The second classification is categorized as a petty disorderly persons offense. In this instance, both parties are considered to have actively taken part in the fight. A fine of $500 could be collected in addition to court costs and possible jail time not to exceed six months.
Penalties in New Jersey for Domestic Violence and Aggravated Assault
Aggravated assault is a more serious offense and can be charged as a 2nd, 3rd, or 4th-degree offense. How a person will be charged is based on the specifics of their case. However, there are a few conditions that greatly improve your chances of being charged with aggravated assault. Are you interested in aggravated assault charges in New Jersey? This blog post can offer insight into aggravated assault charges and penalties.
What is a Temporary Restraining Order (TRO)?
After a complaint has been filed it will be processed and heard before a judge, If the judge feels that the complaint falls within the guidelines of domestic violence, the victim can be issued a Temporary Restraining Order or TRO.
In order to protect the victim from the defendant, the TRO may include specific criteria that the abuser must comply with. Specifics will vary on a case to case basis but typically the abuser is forbidden to have any contact or communication with the victim or their relatives via telephone or in writing. In addition, the abuser may not make or cause anyone else to make contact on their behalf.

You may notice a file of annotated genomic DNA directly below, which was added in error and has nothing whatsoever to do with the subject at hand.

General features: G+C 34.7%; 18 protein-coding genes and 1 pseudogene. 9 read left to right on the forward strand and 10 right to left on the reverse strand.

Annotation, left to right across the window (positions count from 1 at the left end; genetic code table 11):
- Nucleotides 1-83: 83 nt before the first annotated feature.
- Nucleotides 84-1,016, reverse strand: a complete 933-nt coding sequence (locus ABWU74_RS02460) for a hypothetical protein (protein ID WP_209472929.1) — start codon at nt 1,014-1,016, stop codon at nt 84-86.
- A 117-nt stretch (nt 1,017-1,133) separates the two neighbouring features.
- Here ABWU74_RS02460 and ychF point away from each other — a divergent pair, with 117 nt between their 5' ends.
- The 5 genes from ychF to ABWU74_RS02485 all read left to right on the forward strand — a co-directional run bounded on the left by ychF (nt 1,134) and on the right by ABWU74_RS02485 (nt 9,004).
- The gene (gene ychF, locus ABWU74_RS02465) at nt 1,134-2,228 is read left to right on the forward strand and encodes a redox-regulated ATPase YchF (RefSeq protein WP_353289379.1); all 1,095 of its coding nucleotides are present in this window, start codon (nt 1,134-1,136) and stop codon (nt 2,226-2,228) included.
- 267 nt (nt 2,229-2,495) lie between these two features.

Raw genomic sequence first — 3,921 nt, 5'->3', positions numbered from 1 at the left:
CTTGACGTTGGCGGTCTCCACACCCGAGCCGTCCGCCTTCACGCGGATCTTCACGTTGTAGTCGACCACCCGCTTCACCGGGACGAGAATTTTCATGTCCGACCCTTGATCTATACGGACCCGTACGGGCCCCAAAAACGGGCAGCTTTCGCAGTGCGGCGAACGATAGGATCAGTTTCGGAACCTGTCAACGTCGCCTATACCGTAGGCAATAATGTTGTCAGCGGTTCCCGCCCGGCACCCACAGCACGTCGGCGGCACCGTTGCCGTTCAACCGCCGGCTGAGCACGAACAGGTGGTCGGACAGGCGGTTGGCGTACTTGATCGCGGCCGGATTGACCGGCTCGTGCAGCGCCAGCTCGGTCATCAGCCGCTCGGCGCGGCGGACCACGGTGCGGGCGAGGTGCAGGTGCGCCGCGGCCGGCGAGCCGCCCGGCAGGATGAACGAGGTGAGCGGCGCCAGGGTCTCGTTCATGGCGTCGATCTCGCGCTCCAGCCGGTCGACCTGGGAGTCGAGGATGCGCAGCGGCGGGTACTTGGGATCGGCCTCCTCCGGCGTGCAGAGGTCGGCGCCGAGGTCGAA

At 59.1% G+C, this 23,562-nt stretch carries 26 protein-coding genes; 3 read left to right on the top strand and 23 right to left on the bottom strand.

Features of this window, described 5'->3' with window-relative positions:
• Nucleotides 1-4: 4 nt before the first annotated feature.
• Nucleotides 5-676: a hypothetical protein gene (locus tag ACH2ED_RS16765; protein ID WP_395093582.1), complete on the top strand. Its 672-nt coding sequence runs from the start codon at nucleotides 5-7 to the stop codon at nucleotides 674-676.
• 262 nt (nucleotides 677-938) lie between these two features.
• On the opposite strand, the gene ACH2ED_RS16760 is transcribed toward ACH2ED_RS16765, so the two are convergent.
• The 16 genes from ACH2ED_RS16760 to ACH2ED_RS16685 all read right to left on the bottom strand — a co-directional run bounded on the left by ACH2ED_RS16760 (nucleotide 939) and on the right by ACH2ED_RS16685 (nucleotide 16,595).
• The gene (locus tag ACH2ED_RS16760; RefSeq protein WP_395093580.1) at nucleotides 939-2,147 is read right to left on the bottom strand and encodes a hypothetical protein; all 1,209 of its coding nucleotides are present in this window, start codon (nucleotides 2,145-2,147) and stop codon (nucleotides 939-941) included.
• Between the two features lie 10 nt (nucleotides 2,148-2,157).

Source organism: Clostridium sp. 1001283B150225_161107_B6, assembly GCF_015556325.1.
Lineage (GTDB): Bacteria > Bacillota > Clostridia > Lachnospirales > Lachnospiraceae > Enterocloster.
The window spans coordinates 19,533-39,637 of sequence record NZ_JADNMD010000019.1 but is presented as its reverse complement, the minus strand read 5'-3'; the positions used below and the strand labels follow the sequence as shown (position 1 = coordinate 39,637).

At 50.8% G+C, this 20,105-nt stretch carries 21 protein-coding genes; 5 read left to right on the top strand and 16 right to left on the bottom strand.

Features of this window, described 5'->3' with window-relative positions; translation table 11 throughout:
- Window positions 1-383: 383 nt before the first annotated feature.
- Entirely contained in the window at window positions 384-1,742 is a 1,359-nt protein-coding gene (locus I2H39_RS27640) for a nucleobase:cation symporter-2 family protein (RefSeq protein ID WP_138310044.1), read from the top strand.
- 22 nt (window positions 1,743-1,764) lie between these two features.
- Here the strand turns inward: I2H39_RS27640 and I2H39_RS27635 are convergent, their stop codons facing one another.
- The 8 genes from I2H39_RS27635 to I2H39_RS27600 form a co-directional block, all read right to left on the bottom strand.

The alleged abuser may also be required to reimburse the victim for medical expenses or pay temporary child support to the victim. In cases that involve children, the victim may be given temporary custody and given exclusive possession of their residence.
If a TRO is issued it is the victim’s responsibility to bring the documents to their local police department.
What if a Restraining Order is Violated?
If the alleged abuser violated the restraining order the victim can sign a criminal “Contempt of a Restraining Order” at their local police department or municipal court. This complaint can lead to the arrest of the accused.
Because of the serious implications of domestic abuse allegations, having an experienced criminal defense attorney like Aita Law LLC is essential.
If you have been the victim of domestic violence and want to talk to someone in your area, you can visit this website to find help in your county.
If circumstances require your presence in court, this website offers support and information in both English and Spanish to help you prepare.
In an emergency, victims should call 911. In non-emergency situations, victims can call the National Domestic Violence Hotline at 1-800-799-SAFE or visit www.TheHotline.org